“You’ve Got Male” is a reflection on my earliest interactions with the internet (dating back to 1996), and chronicles the rise and demise of our online sexual freedom, from the wild frontier of the Naughts to the passage of SESTA/FOSTA, legislation that encodes a moral panic about trafficking innocents (innocence?). It appears in the visual compendium/collection of critical essays Matt Keegan: 1996 from Inventory Press.
We were pioneers in the vast unknown: we embarked to the wheezy chimes of the blippy modem, and were greeted on arrival by the upbeat intonations of an anonymous vocal actor, so full of promise: “Welcome! You’ve Got Mail!” AOL’s software suite gave newbies like me access to the world’s largest “walled garden” browsing environment—a controlled, user-friendly platform offering email, file storage, content (games, news, and gossip), and interactive features such as instant messaging and chat rooms. AOL rapidly became the largest internet service provider in the country, with more subscribers than the next largest fifteen ISPs combined. At its peak, AOL had over thirty million members.
Many thanks to Matt Keegan for including me in this momentous work, and to Claire Lehmann for the thoughtful edit. The book release is in October 2020 and is now available to pre-order here.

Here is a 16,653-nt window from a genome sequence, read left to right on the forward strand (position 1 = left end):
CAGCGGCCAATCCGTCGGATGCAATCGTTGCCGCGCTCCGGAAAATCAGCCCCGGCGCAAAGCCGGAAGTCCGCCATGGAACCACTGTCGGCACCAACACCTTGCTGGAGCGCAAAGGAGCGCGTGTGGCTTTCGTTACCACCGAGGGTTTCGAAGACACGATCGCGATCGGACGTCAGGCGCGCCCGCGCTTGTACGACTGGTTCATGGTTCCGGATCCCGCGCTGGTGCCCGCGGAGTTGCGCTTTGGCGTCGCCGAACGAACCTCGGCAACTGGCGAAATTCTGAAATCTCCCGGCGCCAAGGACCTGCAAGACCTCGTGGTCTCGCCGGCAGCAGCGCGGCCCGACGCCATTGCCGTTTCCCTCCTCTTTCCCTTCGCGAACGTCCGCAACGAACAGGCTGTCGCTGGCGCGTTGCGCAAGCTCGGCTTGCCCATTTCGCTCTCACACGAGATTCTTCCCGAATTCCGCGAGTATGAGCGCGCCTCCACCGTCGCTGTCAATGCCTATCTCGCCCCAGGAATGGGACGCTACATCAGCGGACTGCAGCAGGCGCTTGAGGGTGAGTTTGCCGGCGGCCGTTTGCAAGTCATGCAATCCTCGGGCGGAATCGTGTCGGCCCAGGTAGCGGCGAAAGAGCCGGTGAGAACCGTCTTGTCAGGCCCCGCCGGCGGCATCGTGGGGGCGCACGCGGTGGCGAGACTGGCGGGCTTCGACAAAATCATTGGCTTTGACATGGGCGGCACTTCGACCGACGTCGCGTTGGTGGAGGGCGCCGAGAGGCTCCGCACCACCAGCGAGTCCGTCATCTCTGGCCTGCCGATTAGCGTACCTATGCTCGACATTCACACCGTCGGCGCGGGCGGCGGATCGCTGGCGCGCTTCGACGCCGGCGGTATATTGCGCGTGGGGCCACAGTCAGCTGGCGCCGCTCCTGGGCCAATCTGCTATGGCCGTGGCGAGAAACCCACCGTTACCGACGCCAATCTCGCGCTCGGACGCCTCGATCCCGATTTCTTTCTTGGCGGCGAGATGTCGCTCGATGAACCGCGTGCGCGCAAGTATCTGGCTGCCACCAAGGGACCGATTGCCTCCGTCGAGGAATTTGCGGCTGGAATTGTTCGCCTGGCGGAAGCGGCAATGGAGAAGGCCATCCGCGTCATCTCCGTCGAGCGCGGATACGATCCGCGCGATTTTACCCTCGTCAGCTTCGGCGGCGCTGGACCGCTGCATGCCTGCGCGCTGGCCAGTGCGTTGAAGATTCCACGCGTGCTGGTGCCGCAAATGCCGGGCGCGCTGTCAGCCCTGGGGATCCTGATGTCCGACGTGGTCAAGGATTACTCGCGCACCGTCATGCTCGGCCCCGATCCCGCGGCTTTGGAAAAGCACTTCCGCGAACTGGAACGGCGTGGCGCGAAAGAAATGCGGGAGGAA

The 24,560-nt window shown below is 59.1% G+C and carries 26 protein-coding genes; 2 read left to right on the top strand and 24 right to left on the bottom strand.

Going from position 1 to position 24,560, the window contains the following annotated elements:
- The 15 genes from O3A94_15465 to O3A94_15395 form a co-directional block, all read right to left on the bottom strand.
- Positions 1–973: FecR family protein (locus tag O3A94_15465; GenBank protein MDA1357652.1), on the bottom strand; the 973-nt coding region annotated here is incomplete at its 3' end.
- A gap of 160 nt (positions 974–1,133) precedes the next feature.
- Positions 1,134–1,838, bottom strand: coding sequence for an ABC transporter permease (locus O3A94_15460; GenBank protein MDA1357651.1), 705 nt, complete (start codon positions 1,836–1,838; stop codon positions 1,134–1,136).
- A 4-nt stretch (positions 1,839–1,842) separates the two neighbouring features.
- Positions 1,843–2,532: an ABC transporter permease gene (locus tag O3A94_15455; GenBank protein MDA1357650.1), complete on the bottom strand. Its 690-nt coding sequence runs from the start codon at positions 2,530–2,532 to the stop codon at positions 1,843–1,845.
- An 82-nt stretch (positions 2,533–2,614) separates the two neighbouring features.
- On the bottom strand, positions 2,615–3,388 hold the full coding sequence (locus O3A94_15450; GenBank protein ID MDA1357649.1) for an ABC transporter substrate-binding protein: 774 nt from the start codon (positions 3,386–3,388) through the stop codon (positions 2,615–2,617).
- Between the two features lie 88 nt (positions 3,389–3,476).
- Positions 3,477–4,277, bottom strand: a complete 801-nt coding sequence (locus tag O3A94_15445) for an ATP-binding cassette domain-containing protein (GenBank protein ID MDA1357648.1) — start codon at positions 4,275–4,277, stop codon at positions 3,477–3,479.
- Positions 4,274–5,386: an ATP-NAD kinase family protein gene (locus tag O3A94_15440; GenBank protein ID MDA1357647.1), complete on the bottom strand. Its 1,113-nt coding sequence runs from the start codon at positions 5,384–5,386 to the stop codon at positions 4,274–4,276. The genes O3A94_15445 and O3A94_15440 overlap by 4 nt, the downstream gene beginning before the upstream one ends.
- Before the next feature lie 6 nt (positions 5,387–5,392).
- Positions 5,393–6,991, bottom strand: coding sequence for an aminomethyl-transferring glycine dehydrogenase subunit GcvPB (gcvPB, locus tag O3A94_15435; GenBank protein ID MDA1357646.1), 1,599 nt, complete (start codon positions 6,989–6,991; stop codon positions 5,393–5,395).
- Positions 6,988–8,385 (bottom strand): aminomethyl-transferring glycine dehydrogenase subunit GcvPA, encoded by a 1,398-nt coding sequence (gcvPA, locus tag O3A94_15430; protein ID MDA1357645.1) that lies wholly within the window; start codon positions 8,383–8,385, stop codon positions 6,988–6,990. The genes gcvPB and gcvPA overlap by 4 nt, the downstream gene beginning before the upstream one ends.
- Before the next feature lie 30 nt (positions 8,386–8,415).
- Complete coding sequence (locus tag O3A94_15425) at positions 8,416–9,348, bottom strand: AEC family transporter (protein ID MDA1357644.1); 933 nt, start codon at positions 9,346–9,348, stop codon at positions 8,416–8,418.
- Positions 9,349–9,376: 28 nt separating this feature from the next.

My feature on Chile’s queer performance artist/writer renegade voice, which he once characterized as “mariconaje guerrero” (“warrior faggotry”) appears in the May/June Gay & Lesbian Review, under the issue theme of “Unsung Heroes.”
The below excerpt describes a performance by Lemebel and collaborator Francisco Casas (as Las Yeguas del Apocalipsis entitled La Conquista de américa:
At the Chilean Human Rights Commission, Las Yeguas danced the cueca, Chile’s national dance, on a map of South America littered with broken Coca-Cola bottles, until their commingled blood stained the map in dance-step patterns. They each danced the female role alone, signaling the absence of the desaparecidos (political detainees who were “disappeared” by the state). It was a haunting appropriation of the symbolic dance as much as a rebuke of colonialist violence.
Many thanks to Chilean-American artist Ignacio Salas for his unwavering guidance and support, and to Richard Schneider Jr, for his scholarly edit.
The creators of Velvet Collar, a comic book series which examines the lives of male sex workers and the impact of the rentboy raid, are sex worker Bryan Knight and queer comic artist Dave Davenport. I interviewed Bryan in person and Dave by email for Tits and Sass.
Bryan’s describes his concept:
“..all five characters are based on workers or porn performers, active or formerly active. I wanted the characters to be inspired by real people and stories. Several are personal friends; they’ve signed waivers, legally allowing me to use their likenesses and names, although I stick with their performer names.”
Thanks to Caty and Josephine at T&S for the thoughtful edit.